Firefighters make gains against largest wildfire in Los Angeles' history
At least three homes were destroyed and four people reportedly injured in the largest wildfires to hit Los Angeles (LA) in its history. The fires, which started on Friday in the La Tuna Canyon, covered around 7,000 acres, leading to a state of emergency. Hundreds of LA residents have now been allowed to return to their homes as the wildfires seemed to ease.
On Sunday, evacuations were lifted in LA's Glendale and Burbank thanks to cooler temperatures and rain which helped firefighters tackle the wildfires. However, LA Mayor Eric Garcetti warned that "We've turned the corner, but this is not over," citing dangers posed by "strong" winds. Garcetti earlier called the wildfires "the largest fire in the history of LA city in terms of its acreage."
"We do not have this fire contained," Garcetti said, adding: "But we do have a good sense of, in the next day or two, how we can bring this fire to rest." By Sunday evening, firefighter crews had the wildfires under 30% containment, up from 15% earlier. Emergency declarations have allowed state and federal aid funding to be made available.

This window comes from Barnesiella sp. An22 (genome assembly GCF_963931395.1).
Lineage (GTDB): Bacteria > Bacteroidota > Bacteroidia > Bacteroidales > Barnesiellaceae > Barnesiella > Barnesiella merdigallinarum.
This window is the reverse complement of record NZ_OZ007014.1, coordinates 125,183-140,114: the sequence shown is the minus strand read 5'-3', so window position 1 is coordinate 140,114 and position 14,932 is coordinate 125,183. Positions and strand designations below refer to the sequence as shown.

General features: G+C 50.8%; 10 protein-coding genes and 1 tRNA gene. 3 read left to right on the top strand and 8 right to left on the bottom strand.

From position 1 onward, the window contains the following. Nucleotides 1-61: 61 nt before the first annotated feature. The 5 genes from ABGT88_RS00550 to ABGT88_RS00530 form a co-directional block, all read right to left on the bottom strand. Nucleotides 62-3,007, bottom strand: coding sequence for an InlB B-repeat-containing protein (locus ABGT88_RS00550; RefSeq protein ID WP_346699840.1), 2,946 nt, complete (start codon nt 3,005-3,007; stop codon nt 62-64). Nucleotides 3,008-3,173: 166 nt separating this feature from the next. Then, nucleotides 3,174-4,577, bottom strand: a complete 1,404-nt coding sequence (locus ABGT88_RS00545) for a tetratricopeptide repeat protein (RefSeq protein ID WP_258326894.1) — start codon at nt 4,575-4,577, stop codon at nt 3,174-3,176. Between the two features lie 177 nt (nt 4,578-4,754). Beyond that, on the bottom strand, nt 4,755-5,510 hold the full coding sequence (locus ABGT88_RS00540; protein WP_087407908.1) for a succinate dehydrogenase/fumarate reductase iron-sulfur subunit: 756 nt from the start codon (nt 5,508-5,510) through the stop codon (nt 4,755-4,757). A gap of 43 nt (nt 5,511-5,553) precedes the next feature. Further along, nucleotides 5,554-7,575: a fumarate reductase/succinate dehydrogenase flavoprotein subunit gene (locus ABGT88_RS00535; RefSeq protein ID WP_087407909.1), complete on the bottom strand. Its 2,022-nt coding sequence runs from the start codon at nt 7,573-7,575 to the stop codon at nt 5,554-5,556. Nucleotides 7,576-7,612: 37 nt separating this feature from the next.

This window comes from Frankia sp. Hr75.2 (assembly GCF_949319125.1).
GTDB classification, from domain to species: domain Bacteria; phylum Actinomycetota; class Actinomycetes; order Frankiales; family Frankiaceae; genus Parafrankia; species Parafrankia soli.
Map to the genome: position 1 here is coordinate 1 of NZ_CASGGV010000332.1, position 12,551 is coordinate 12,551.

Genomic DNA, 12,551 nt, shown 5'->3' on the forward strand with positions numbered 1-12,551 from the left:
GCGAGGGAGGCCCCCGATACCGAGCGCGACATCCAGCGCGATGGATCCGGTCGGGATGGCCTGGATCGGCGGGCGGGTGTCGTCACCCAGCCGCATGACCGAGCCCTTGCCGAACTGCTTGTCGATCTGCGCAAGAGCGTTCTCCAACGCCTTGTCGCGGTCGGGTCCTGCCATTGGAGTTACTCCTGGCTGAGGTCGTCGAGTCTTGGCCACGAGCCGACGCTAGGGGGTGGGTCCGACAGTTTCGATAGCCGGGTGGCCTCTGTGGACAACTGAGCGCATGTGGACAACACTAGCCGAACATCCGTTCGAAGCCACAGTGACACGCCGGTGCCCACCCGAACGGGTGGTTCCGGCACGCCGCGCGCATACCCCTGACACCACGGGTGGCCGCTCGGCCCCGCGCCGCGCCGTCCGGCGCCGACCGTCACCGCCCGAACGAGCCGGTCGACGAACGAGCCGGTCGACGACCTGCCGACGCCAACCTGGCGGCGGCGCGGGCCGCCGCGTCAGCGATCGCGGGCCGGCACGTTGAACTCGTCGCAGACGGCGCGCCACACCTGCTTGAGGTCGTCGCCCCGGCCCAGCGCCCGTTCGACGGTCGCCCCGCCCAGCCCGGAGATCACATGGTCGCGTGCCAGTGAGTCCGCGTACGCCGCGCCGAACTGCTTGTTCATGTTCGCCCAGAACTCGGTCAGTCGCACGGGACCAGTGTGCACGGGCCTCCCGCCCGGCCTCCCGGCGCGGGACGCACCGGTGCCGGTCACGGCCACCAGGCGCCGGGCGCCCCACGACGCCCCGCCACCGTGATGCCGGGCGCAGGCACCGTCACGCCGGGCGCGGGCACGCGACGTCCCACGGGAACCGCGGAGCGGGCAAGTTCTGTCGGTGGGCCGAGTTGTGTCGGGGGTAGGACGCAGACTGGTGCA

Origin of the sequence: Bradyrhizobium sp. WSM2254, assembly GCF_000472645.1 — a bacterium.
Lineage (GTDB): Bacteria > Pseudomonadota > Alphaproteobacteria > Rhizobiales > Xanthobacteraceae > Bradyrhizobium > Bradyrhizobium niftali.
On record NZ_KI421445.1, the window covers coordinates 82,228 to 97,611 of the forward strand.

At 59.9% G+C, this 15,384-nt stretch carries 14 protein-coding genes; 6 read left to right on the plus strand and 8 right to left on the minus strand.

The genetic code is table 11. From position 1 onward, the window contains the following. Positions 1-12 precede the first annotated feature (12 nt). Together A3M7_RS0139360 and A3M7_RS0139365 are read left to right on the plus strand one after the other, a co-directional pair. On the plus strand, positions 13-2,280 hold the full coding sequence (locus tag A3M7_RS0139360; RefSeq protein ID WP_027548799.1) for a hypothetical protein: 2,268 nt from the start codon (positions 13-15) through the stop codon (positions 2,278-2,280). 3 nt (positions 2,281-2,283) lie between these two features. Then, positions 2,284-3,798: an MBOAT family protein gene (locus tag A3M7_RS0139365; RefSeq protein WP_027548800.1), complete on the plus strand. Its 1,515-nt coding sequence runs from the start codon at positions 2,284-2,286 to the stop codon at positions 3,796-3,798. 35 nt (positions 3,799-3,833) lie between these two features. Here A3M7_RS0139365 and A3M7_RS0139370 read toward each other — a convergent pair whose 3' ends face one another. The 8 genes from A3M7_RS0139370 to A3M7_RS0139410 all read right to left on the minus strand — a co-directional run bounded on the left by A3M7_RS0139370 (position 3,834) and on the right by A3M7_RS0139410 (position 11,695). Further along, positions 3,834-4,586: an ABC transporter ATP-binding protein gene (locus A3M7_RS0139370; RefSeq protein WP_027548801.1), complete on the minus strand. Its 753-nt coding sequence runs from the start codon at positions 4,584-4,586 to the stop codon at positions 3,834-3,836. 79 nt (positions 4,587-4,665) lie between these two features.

California has been experiencing a heat wave, which accompanied by strong winds have contributed to the LA wildfire. Besides LA, the US government has declared similar wildfire emergencies in Montana and Washington state, where thousands of residents have also been evacuated.